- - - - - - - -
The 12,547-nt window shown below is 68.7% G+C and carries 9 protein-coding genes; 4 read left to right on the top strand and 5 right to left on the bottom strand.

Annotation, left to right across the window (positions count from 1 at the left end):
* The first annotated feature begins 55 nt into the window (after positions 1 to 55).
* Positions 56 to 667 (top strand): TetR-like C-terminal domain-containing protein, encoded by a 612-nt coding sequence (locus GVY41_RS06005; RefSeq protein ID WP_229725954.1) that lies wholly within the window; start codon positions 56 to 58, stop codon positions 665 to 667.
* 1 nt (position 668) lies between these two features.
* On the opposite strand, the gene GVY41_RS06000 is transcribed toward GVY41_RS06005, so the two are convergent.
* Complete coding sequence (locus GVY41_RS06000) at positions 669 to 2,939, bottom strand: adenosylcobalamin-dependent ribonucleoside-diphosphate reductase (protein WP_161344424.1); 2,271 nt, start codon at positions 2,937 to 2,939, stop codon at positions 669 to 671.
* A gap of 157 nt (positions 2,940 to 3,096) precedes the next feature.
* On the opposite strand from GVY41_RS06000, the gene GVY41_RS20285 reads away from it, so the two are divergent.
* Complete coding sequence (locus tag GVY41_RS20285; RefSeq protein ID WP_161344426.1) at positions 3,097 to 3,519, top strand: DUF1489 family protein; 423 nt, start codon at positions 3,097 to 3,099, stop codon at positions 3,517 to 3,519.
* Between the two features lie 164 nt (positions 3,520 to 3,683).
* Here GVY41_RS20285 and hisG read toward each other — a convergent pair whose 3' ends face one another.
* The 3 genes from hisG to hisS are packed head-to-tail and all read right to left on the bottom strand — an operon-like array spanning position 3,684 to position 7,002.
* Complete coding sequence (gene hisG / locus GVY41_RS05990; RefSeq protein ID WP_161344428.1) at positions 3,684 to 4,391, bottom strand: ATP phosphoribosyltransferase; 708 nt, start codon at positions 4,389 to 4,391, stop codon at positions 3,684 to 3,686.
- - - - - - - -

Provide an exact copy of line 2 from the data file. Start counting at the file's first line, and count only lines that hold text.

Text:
Annotation, left to right across the window (positions count from 1 at the left end):